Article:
Next up is Thorn of the Black Rose, from the official Magic: The Gathering Twitter account. Thorn of the Black Rose is a 1/3 Black Human Assassin with the Deathtouch mechanic that costs three generic and one Black mana to cast. When it enters the battlefield, you become the monarch. Also from the Magic: The Gathering Twitter is Ballot Broker, a 2/3 White Human Advisor which costs two generic and one White mana to cast. It allows you to cast an additional vote during any voting procedures.
The podcast Magic the Amateuring posted a spoiler card to their Twitter account today; their spoiler is the Conspiracy Assemble the Rank and Vile, which begins face-down just like Natural Unity and Summoner’s Bond. Creatures that you control with the name of the card you secretly named with Assemble the Rank and Vile allow you to pay one Black mana when that card dies; if you do so, you get to put a 2/2 Black Zombie creature token onto the battlefield, tapped.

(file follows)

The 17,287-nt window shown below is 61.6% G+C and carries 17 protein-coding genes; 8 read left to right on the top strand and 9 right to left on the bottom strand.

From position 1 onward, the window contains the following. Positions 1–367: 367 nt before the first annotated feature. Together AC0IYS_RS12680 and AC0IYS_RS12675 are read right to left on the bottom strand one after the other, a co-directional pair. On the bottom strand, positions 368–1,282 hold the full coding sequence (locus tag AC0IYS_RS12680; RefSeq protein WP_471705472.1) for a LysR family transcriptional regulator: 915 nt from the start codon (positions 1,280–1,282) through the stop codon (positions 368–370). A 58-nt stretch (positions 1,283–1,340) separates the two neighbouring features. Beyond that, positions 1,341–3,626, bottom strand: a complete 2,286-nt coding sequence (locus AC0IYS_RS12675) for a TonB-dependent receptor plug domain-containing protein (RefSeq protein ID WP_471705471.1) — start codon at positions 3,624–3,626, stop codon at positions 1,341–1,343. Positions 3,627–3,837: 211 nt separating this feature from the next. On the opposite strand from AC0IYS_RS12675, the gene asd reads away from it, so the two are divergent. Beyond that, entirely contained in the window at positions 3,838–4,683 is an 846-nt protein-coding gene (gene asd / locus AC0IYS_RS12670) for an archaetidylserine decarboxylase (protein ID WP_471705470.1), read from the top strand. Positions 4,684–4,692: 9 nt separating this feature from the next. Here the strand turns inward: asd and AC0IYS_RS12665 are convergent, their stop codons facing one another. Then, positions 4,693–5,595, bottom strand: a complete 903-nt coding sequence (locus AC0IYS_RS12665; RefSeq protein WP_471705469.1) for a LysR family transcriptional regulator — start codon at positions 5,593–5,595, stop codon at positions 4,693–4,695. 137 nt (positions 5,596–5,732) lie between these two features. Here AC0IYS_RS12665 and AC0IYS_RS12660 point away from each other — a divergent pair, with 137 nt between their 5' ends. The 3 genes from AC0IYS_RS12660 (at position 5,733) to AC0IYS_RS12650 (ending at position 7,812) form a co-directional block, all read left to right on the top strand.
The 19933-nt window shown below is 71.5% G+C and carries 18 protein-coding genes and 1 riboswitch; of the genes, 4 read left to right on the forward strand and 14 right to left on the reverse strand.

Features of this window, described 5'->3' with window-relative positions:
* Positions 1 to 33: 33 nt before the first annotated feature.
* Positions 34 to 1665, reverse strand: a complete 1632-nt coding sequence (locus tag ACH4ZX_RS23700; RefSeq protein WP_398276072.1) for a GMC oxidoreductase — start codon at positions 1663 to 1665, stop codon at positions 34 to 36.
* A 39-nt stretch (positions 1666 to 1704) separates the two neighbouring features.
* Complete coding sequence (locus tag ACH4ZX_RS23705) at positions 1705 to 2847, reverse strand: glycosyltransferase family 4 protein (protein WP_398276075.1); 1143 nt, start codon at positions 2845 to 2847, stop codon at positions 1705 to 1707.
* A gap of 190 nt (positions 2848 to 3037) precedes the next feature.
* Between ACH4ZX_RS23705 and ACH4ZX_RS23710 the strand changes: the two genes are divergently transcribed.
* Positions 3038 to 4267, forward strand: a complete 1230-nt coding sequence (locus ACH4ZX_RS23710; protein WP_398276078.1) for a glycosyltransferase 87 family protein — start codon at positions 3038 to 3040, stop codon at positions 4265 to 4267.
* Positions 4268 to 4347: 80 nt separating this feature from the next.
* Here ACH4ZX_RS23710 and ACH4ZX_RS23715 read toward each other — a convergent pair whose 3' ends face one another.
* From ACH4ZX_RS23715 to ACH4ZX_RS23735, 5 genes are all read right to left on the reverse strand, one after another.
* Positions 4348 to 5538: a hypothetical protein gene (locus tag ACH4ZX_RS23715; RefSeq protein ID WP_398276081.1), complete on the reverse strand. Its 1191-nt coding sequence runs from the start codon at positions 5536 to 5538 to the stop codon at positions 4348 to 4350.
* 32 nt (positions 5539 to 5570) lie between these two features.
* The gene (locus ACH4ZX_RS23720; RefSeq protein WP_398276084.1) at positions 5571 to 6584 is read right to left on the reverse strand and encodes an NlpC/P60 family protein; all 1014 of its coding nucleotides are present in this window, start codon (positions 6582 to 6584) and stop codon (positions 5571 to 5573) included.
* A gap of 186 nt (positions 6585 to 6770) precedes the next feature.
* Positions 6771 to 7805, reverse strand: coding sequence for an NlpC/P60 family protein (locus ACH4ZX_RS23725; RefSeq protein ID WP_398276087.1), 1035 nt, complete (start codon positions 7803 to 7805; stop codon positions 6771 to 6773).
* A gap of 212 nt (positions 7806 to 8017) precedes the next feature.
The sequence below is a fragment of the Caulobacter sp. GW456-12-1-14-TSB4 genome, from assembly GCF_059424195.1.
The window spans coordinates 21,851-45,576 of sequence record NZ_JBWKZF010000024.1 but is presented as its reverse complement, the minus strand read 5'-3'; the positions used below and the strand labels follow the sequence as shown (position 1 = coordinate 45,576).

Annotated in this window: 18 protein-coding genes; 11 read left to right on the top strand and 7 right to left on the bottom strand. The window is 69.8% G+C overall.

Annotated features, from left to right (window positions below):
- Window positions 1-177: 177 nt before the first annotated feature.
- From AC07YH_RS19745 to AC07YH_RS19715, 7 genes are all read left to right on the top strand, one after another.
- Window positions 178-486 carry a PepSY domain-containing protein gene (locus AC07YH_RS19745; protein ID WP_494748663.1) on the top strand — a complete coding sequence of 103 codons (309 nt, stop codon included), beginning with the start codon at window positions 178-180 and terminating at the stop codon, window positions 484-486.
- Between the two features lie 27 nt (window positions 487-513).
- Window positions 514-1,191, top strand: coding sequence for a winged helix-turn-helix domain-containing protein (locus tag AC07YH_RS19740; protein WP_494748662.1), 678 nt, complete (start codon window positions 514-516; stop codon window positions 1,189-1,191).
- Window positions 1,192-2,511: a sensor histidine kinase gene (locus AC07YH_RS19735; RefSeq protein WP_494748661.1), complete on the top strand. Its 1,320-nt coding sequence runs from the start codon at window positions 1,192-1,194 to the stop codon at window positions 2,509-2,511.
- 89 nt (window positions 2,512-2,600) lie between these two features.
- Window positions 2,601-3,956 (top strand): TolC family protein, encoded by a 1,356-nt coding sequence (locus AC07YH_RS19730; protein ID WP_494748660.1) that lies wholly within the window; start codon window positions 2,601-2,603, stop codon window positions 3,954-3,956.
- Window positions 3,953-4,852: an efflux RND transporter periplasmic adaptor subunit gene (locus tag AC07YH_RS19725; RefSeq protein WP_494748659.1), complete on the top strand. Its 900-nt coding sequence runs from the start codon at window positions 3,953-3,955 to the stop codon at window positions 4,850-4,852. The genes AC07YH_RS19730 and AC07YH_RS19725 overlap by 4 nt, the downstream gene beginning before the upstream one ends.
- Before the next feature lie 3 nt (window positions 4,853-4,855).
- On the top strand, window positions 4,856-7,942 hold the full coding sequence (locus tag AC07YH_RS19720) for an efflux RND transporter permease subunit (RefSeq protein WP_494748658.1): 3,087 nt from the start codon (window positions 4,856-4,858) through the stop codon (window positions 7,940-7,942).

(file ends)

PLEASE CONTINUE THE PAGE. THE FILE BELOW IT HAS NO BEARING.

Our final Magic: The Gathering card for the day is a reprint that players were hoping would be in Battle for Zendikar or Oath of the Gatewatch. Sadly, it didn’t make either of those sets, but it did make Conspiracy: Take the Crown. That card is, of course, Inquisition of Kozilek, a Black Sorcery spell which costs one Black mana to cast. It lets you look at your opponents hand and force them to discard any nonland card that has a three-or-less converted mana cost.
Stay tuned to TechRaptor for further news on Conspiracy: Take the Crown, and all things Magic: The Gathering.
What are your thoughts on today’s spoilers? Let us know in the comment section below.